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Discussion Starter · #1 ·
A question for those of you who know real Jazz practices for Rhythm Changes in deep.
Imagine we have a Rhythm Changes bridge in Bb that's a common variation of the plain dominant cycle version: | A- | D7 | D- | G7 | G- | C7 | C- | F7 |,
that is we have a ii-V's bridge version.

Since we are in Bb we have two options for the first ii, A- provided it's a minor 7th:
- we can leave it as it is and it becomes A-7b5 (with a naturally flattened Eb for the Bb key)
- we can make it a minor ii from a Major key by raising that Eb thus having in effect plain A-7

I see no problem in having A- as A-7b5 for the additional interest but I don't know what common Jazz practices are. I guess it's mostly played as A-7.
Is A-7b5 possible at all as a common practice and have you ever encountered it played that way in any settings?
 

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With the bridge, you're actually leaving the key of Bb, so if you're going to use ii Vs, it would be an A-, the ii of G. That's the way I've heard it played, and played it. The other way is to use tri-tone substitutions...
|Ab7|Ab7|Db7|Db7|Gb7|Gb7|B7|B7| or
|Eb-7|Ab7|Ab-7|Db7|Db-7|Gb7|Gb-7|B7|
 

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Minor7b5 chords are used when you're playing a ii-7 V7 in a minor key, so for continuities sake you would want to also play a D7b9 after the Am7b5. However, the D7 does not cadence to G minor because of the overall sequence of dominant chords descending by fifths to bring you back to the home key of Bb. You could sequence minor ii-V's all of the way through, but then you would be ignoring the continuity of the home key. To me the continuity of keeping the Eb from the key in the A minor chord to start the bridge isn't as important as the overall continuity of the sequence and the home key. Plus it would sound very off against most rhythm sections since they would likely not play that chord unless you specifically told them you wanted it. But this is jazz and you can make anything sound good if played with conviction and the rhythm section is with you.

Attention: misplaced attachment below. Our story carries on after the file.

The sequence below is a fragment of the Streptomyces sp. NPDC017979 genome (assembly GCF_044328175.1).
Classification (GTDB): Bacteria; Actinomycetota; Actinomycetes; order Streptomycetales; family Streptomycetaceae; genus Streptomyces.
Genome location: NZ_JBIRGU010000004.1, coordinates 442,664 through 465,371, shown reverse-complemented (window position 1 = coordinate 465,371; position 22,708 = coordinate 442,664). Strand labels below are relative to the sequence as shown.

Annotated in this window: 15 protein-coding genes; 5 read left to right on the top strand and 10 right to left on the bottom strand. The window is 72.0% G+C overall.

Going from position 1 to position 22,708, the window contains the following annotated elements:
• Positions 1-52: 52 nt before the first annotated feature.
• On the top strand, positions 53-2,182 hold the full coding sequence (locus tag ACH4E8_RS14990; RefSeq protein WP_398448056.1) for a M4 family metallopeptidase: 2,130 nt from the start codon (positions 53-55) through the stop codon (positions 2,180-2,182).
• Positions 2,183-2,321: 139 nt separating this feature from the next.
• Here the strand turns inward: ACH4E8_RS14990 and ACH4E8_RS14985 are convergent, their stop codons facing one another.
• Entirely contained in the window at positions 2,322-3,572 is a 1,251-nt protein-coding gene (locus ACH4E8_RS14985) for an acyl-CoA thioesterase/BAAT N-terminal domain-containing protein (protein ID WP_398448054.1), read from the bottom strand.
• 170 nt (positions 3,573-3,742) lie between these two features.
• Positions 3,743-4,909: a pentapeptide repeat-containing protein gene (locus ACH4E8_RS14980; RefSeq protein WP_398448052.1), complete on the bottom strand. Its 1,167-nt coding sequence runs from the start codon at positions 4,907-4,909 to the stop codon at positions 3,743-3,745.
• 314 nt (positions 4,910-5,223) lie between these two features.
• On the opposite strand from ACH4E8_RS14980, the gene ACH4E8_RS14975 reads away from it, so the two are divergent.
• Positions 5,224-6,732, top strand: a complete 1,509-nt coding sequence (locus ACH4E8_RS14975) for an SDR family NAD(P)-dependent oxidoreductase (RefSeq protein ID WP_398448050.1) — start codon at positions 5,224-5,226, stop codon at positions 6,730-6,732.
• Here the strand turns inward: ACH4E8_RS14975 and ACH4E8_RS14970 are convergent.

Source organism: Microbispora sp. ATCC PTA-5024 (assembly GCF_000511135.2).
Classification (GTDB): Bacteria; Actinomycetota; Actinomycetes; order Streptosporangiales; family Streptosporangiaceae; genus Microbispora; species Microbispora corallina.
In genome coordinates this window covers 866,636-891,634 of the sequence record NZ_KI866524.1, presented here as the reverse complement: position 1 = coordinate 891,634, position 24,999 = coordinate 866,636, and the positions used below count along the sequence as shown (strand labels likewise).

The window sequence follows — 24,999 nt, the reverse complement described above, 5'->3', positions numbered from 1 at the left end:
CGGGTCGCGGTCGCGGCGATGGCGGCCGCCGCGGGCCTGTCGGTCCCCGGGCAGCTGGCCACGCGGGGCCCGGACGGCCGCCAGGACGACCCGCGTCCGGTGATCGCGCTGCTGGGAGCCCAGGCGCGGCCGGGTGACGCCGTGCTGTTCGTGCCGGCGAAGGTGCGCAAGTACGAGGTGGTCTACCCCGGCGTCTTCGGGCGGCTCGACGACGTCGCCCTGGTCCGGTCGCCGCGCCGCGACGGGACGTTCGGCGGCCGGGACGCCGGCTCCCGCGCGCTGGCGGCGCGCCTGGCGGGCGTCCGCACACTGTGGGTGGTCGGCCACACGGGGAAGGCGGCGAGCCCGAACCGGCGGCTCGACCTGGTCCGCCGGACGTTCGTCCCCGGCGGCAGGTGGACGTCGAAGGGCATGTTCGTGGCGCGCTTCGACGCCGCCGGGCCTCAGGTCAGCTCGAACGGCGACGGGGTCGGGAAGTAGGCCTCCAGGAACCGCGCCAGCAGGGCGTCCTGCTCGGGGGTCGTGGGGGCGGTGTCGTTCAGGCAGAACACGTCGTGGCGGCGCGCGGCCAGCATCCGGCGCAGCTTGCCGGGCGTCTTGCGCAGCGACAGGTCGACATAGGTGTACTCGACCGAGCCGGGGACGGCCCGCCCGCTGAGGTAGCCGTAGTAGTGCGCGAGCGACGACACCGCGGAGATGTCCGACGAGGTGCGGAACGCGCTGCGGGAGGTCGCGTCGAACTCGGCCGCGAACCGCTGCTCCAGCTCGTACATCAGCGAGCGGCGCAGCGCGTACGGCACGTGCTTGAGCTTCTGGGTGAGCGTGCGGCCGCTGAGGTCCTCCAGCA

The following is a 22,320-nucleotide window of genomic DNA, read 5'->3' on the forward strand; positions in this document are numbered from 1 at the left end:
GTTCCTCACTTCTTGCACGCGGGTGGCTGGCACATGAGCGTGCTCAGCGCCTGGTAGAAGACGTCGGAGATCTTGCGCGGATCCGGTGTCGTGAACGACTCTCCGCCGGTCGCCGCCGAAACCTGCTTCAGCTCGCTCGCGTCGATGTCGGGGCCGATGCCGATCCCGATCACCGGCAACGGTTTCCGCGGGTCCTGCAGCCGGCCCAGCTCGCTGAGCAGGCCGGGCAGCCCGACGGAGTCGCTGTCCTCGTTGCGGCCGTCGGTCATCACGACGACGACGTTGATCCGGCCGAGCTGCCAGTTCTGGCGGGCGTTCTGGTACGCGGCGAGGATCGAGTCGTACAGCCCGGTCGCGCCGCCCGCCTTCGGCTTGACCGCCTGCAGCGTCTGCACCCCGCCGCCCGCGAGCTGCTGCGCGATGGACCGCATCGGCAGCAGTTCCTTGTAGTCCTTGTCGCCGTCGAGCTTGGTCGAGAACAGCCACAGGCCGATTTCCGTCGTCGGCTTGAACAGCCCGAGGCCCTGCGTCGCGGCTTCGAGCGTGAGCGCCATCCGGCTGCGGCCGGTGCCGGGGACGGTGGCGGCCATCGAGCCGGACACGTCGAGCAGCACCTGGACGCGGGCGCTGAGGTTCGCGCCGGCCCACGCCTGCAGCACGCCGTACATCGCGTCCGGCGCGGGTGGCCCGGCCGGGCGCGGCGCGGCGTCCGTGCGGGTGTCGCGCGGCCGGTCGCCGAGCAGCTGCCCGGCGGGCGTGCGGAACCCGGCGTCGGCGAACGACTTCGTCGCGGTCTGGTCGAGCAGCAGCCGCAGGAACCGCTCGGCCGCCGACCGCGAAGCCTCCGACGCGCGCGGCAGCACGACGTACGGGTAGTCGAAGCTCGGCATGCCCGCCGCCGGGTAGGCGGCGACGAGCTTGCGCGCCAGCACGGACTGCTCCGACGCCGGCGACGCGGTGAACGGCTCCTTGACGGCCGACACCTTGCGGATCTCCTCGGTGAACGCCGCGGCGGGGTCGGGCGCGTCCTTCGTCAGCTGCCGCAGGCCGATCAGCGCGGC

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A question for those of you who know real Jazz practices for Rhythm Changes in deep.
Imagine we have a Rhythm Changes bridge in Bb that's a common variation of the plain dominant cycle version: | A- | D7 | D- | G7 | G- | C7 | C- | F7 |,
that is we have a ii-V's bridge version.

Since we are in Bb we have two options for the first ii, A- provided it's a minor 7th:
- we can leave it as it is and it becomes A-7b5 (with a naturally flattened Eb for the Bb key)
- we can make it a minor ii from a Major key by raising that Eb thus having in effect plain A-7